As Michelle Steel prepares to abandon her Orange County Board of Supervisors (OCBS) seat for higher office, her colleagues are weighing in on her replacement.
Steel will retire from the OCBS Jan. 3, when she assumes the role of congresswoman for California’s 48th District. A by-election to fill her vacancy will likely happen in March.
A number of veteran politicians are in the running to take the District 2 seat, including former Sen. John Moorlach, who sat on the board from 2006 to 2015. Other Republican candidates include Huntington Beach Councilmember Mike Posey and Newport Beach Councilmember Kevin Muldoon.
Democratic Costa Mesa Mayor Katrina Foley is also in the running.
District 4 Supervisor Doug Chaffee, the only Democrat at the table, said party politics don’t come into consideration on the board, which he described as nonpartisan. However, he added, other issues are more worthy of consideration.
“I just want somebody that will be respectful and civil and has an open mind,” Chaffee told The Epoch Times. “I expect whoever it is has some experience with their own city government or maybe state government. I think what I look for is somebody I can work with.”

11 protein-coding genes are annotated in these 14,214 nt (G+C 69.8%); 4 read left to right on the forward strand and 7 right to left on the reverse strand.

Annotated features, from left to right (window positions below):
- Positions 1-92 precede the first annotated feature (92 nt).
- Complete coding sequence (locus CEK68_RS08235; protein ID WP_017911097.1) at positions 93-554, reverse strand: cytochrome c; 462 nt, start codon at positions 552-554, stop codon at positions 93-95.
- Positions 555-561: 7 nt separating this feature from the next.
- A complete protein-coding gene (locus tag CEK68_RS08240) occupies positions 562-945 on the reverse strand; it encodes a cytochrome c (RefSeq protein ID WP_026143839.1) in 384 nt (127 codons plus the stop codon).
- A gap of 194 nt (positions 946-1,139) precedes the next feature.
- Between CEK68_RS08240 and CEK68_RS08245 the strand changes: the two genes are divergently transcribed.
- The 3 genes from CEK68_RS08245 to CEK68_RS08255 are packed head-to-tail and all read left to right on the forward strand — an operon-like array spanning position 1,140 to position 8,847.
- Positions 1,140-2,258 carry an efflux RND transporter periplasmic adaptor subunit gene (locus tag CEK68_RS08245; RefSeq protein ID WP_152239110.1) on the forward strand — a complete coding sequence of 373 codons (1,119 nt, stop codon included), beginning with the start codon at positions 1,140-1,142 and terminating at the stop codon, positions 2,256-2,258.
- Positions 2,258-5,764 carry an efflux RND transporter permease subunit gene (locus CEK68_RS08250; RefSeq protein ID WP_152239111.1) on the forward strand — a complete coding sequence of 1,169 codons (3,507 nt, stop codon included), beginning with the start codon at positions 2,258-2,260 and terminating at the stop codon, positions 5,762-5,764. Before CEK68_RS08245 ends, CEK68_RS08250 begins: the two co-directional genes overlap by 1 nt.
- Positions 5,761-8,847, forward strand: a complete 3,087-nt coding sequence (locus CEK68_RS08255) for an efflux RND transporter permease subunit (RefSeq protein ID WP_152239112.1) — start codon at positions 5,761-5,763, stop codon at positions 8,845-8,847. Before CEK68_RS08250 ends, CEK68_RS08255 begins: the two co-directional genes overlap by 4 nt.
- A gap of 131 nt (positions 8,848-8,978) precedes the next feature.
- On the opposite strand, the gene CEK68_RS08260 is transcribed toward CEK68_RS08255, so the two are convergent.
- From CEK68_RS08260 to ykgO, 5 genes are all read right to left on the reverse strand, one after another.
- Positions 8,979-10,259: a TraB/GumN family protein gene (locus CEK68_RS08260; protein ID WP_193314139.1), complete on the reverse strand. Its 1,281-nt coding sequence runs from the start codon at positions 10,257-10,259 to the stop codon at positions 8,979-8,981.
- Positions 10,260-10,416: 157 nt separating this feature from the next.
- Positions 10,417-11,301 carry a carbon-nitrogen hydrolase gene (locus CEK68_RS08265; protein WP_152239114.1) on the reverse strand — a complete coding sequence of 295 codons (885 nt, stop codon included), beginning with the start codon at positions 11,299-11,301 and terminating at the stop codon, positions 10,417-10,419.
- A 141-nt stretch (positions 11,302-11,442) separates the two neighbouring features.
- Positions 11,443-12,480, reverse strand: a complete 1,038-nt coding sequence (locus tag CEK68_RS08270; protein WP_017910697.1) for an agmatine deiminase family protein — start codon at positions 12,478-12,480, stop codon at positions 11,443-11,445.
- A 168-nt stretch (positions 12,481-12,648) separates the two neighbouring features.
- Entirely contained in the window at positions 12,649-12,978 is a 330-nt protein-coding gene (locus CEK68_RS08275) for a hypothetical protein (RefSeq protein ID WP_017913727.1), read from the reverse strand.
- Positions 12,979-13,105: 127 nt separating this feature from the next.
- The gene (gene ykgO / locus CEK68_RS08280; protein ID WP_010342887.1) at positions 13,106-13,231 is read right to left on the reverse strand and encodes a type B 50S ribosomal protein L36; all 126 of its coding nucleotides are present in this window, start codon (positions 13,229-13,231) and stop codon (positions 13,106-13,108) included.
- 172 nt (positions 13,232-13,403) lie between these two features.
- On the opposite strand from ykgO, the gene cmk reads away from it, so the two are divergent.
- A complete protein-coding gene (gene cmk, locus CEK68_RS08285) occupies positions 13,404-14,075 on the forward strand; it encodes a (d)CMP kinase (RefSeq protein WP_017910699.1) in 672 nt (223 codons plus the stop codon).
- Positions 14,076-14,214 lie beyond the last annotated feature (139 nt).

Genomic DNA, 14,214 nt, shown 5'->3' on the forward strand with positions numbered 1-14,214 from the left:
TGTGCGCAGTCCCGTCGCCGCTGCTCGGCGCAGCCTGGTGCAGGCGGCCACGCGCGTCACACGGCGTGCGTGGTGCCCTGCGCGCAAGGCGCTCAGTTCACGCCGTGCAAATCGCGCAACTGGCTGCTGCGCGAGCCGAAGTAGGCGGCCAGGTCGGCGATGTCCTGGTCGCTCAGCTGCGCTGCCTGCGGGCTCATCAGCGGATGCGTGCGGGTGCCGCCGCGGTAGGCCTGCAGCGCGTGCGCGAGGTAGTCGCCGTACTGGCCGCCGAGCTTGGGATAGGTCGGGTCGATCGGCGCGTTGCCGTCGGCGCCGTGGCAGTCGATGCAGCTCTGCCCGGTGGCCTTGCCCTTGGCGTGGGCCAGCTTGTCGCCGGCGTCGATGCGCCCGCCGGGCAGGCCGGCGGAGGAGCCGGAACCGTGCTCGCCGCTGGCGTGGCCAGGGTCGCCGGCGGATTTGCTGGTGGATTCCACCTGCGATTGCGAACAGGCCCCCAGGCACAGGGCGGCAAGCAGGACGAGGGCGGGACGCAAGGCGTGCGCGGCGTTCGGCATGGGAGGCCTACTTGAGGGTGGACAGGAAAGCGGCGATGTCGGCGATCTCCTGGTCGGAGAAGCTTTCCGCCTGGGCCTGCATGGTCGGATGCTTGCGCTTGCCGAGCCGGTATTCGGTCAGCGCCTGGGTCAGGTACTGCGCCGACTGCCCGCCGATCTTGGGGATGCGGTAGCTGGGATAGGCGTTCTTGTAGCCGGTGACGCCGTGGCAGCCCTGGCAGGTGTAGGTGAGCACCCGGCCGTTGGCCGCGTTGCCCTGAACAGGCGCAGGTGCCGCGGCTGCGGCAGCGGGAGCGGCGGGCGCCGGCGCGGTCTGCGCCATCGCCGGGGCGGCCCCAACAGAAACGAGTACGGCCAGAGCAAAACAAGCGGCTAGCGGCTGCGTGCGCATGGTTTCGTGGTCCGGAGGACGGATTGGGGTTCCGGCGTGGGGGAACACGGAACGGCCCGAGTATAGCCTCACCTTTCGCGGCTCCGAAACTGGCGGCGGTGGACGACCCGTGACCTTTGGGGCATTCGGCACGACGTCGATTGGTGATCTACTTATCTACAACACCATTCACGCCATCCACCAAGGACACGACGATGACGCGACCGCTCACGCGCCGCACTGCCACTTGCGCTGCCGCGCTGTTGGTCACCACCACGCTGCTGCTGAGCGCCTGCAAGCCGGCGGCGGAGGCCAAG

Supervisor Don Wagner, who represents the Third District, said he’s hoping Posey, Muldoon, or Moorlach get the job.
“There are three very good candidates for that seat right now,” Wagner told The Epoch Times. “I am certainly hoping one of those three can prevail over Katrina Foley, and all of them would bring their own strengths to the board.
“Foley’s approach to government is not mine. She is much more into the big government [and progressive approach], rather than the small, responsive government mode that I prefer.”
District 5 Supervisor Lisa Bartlett wasn’t ready to endorse a particular candidate, but said the position is no job for a rookie.
“It needs to be someone who can hit the ground running,” Bartlett said. “I think [the candidate] is probably one of the front-runners, he’s got the level of experience we need.”
In a parting message, Steel wished the board well.
She said in a statement, “I will miss the Board of Supervisors dearly, but my advocacy for the people of Orange County will continue to be my top priority as a congresswoman.”